### Semantics semantics

Maybe pedantic, but I also think you have to be careful to define 'semantics' to be able to say that you require a semantic change to implement e.g. concurrency. A language will have an 'internal semantics' that merely maps programs to their functional behavior without assigning any external meaning to IO, producing values polymorphic in runtime interpretation. This semantics doesn't require change.

### Bathtub insights...

A very Archimedean moment!

If you want to use more than two effects you simply use monad transformers again. Nowadays with GHC's newtype deriving and the MonadState/MonadReader/etc. classes, it's pretty much free to do this however many effects you want. For example, from XMonad we have,

newtype X a = X (ReaderT XConf (StateT XState IO) a)

This demonstrates using three "effects" at a time (in a particularly common arrangement no less). This automatically does all the lifting of functions except for the IO ones since they are not parameterized; however, liftIO is automatically created so you can lift an IO computation into an X one without needing to know how many layers there are.

If another monad "layer" was added, absolutely nothing would need to change except the "runX" function, though you'd probably add MonadFoo to the deriving clause.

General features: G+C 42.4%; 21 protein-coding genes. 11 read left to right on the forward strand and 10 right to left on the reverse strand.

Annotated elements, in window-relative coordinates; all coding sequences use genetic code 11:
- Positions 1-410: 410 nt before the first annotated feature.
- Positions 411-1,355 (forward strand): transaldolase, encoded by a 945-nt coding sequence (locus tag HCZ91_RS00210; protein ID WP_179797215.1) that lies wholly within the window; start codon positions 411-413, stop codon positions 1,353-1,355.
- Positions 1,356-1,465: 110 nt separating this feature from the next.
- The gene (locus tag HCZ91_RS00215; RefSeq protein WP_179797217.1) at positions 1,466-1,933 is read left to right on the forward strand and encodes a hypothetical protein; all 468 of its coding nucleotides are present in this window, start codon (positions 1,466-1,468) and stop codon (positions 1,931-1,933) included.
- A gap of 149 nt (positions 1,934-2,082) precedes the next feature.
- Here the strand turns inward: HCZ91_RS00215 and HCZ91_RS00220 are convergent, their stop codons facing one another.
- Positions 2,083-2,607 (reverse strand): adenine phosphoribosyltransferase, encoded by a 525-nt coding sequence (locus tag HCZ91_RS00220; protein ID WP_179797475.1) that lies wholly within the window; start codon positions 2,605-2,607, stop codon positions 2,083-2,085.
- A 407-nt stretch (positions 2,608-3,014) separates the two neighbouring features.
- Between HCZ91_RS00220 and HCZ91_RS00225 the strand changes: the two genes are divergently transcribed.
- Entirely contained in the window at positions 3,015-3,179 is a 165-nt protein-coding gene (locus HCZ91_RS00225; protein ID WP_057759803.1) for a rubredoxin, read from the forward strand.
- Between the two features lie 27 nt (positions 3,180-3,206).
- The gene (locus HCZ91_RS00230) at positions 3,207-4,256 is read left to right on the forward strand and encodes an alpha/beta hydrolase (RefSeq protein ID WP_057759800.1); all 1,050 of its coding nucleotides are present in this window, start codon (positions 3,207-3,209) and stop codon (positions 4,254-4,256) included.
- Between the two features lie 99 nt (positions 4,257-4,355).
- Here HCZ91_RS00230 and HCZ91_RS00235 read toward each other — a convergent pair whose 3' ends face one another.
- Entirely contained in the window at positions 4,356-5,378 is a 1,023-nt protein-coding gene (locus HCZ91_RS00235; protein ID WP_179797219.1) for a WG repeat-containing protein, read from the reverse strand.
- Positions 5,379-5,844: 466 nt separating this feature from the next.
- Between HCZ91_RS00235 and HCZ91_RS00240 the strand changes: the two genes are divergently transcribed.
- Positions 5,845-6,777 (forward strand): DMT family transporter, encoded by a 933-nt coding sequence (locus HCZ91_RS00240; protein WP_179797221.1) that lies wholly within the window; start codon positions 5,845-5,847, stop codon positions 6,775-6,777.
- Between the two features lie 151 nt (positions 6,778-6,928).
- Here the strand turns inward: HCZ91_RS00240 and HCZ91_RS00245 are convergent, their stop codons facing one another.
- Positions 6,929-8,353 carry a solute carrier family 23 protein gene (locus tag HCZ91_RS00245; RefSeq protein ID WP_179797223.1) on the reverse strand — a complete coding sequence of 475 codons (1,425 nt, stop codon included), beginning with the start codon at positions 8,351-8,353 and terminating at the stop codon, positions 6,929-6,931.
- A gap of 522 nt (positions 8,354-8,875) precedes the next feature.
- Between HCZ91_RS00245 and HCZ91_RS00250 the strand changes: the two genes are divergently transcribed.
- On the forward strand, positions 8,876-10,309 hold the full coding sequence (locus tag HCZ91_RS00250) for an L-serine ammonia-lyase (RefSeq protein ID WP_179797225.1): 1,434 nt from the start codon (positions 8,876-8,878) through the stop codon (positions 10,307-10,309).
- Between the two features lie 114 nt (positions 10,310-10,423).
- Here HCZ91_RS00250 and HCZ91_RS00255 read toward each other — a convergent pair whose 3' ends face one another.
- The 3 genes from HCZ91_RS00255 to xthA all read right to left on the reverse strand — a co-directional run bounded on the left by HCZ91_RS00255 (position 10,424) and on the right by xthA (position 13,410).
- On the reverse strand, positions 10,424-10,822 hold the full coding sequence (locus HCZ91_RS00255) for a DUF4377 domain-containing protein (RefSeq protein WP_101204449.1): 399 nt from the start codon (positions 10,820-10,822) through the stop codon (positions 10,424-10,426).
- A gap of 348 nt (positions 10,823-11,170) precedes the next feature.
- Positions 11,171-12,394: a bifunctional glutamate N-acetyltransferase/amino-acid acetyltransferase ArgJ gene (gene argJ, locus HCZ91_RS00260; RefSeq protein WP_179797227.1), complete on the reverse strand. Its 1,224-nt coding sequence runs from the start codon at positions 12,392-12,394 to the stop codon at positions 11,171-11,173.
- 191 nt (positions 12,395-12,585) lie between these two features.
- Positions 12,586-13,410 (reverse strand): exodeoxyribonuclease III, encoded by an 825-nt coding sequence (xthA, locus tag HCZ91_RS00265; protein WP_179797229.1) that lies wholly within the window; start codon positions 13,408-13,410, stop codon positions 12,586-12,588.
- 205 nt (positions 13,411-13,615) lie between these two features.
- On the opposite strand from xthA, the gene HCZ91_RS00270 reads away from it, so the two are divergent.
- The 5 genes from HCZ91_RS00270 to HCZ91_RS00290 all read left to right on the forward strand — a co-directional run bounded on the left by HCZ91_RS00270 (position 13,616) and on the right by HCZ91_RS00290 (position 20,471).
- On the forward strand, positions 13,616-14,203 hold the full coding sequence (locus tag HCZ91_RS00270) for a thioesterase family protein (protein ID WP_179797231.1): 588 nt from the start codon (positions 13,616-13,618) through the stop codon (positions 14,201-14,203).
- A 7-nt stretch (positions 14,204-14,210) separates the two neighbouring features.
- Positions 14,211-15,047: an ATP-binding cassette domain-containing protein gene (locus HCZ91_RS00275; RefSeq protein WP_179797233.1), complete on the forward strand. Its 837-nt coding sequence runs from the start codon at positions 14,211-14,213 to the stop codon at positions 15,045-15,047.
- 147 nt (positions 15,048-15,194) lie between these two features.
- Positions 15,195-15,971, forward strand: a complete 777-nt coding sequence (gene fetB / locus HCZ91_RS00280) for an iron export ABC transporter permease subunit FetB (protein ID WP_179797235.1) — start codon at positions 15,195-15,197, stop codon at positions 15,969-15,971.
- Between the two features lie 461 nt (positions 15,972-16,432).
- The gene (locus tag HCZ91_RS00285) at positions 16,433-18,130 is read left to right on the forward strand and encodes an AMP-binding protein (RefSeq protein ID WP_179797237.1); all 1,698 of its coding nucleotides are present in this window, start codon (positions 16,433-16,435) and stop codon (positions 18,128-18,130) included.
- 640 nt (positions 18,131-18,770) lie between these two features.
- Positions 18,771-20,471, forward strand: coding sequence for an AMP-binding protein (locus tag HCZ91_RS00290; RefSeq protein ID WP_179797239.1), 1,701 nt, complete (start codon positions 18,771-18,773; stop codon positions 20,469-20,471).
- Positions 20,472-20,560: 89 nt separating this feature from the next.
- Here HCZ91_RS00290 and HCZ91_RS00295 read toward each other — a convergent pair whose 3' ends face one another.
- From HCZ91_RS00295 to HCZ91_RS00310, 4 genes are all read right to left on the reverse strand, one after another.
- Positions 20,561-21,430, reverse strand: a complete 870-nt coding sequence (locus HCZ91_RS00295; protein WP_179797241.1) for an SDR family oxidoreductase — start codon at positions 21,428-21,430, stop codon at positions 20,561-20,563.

Using more than two effects is not at all uncommon and, nowadays, is exactly as difficult as using two, which not at all hard. One of my earliest Haskell programs used a monad "stack" four or five levels deep (and this was way before newtype deriving).

In a nutshell, nowadays, monad transformers are no harder to use than monads themselves and are handled in a way that have rather good software engineering properties. Are there better ways of handling effects (in an explicit manner)? Possibly, probably even. Could even Haskell's usage of monads be improved? Yes, but it is very clear that this has been thought about and dealt with with the weight of years of experience.

Ok, you use monad transformers, but this already feels somewhat clumsy and awkward.

I am new to Haskell, but my experience with Monad Transformers was so far smooth. I too found the "lift" count a horrible way to denote which monad in the stack I want to use, and the MonadIO and other such classes quite ad-hoc.

My monad stack was for GUI code, and had a "ReaderT" for the GUI's environment, a StateT for the GUI state, and a StateT to represent the model the gui is editing.

I had: liftModel, liftGuiState and liftEnvironment (actually I only had getEnv because that's the only thing I'd do with the environment).